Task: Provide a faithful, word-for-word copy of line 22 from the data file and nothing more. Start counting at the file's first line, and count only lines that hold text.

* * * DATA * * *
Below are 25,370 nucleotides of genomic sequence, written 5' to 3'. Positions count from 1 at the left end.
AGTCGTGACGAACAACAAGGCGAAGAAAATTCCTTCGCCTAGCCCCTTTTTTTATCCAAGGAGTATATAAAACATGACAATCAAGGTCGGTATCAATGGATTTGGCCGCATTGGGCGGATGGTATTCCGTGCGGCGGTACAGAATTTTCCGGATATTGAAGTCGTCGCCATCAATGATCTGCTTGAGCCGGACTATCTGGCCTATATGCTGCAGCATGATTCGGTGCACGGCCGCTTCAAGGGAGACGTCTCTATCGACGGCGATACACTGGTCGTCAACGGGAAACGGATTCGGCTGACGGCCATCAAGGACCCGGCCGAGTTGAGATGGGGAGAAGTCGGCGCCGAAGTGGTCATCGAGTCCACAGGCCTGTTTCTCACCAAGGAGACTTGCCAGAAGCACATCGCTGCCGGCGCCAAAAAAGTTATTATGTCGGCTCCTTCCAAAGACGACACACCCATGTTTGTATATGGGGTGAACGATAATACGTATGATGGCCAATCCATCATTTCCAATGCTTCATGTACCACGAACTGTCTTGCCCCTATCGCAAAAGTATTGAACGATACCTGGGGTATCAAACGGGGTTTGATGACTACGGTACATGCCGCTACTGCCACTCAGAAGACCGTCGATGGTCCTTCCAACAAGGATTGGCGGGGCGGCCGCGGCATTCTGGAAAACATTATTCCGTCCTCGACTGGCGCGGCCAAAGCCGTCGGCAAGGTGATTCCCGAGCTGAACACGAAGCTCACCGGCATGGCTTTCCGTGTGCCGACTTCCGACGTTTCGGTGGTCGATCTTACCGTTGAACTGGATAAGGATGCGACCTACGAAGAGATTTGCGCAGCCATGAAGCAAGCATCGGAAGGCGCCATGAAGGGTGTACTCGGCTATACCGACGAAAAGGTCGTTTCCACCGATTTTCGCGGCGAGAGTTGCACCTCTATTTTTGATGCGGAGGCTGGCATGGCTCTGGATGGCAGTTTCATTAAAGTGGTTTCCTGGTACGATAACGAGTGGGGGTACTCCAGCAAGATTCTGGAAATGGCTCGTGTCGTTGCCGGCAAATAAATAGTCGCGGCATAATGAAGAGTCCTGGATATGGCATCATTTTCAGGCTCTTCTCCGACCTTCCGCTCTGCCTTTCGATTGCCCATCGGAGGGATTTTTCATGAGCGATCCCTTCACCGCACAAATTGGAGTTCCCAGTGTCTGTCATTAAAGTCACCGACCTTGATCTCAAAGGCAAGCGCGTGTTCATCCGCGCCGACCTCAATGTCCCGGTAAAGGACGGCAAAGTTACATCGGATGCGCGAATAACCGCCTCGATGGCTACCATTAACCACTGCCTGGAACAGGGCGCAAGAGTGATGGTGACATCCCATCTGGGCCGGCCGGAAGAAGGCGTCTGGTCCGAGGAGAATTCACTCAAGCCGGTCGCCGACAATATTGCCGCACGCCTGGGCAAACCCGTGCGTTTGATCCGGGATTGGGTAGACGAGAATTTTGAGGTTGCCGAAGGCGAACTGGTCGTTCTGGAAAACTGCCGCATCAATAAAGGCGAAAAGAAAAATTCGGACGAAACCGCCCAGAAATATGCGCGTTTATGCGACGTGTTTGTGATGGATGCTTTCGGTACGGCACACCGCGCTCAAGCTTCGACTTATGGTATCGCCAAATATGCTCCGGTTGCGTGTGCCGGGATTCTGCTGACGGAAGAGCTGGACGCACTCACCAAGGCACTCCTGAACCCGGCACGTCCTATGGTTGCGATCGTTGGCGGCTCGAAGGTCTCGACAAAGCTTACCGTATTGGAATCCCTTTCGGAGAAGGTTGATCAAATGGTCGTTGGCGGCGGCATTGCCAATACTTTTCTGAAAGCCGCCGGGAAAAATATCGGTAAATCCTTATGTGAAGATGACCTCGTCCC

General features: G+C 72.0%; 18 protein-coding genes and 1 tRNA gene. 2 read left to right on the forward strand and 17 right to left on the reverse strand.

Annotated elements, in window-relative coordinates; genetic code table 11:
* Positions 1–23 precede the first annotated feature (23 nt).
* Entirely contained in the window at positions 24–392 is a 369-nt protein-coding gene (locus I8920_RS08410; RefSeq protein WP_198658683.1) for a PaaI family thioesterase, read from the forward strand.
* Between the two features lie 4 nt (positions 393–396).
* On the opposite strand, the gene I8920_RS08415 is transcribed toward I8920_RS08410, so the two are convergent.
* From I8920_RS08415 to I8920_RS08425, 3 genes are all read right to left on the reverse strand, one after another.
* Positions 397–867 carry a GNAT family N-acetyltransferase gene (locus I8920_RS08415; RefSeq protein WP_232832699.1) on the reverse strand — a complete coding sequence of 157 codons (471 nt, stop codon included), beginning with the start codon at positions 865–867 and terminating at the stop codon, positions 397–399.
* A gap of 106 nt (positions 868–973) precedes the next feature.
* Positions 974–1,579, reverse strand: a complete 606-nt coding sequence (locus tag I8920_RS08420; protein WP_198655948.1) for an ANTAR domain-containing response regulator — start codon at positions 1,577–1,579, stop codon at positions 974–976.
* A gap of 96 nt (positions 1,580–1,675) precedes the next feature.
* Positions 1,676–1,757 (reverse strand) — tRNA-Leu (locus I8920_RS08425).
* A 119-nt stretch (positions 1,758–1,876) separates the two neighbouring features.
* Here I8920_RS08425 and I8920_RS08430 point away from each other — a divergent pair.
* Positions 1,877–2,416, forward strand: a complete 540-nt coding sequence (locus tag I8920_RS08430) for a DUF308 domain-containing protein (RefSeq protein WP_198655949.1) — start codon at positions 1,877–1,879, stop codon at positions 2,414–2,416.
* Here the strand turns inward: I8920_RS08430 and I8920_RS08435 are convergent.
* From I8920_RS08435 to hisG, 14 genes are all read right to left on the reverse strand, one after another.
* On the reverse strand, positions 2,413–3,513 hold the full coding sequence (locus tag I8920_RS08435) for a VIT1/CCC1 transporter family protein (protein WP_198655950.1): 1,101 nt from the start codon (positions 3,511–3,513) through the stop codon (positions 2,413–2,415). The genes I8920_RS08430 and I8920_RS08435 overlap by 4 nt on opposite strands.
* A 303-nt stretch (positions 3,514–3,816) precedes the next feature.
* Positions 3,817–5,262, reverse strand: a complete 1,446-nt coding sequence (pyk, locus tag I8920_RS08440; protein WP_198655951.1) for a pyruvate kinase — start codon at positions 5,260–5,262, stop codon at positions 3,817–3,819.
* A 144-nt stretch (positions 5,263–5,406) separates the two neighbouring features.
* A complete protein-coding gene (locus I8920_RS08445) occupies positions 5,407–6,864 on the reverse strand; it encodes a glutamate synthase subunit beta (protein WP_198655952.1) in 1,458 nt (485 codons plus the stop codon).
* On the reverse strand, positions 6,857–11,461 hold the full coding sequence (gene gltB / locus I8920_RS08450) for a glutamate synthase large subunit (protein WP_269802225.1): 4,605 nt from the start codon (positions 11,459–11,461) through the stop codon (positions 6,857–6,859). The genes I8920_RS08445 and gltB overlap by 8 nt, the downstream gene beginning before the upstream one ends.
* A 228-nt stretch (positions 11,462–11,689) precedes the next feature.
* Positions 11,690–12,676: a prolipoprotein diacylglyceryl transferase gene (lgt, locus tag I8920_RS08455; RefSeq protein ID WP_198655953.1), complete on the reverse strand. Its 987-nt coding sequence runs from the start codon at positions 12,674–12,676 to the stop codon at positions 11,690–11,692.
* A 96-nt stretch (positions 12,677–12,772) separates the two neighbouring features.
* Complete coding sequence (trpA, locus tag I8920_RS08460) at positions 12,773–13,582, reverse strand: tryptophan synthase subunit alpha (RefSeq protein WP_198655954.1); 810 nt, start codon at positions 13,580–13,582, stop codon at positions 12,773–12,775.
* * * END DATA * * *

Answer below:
* Positions 3,817–5,262, reverse strand: a complete 1,446-nt coding sequence (pyk, locus tag I8920_RS08440; protein WP_198655951.1) for a pyruvate kinase — start codon at positions 5,260–5,262, stop codon at positions 3,817–3,819.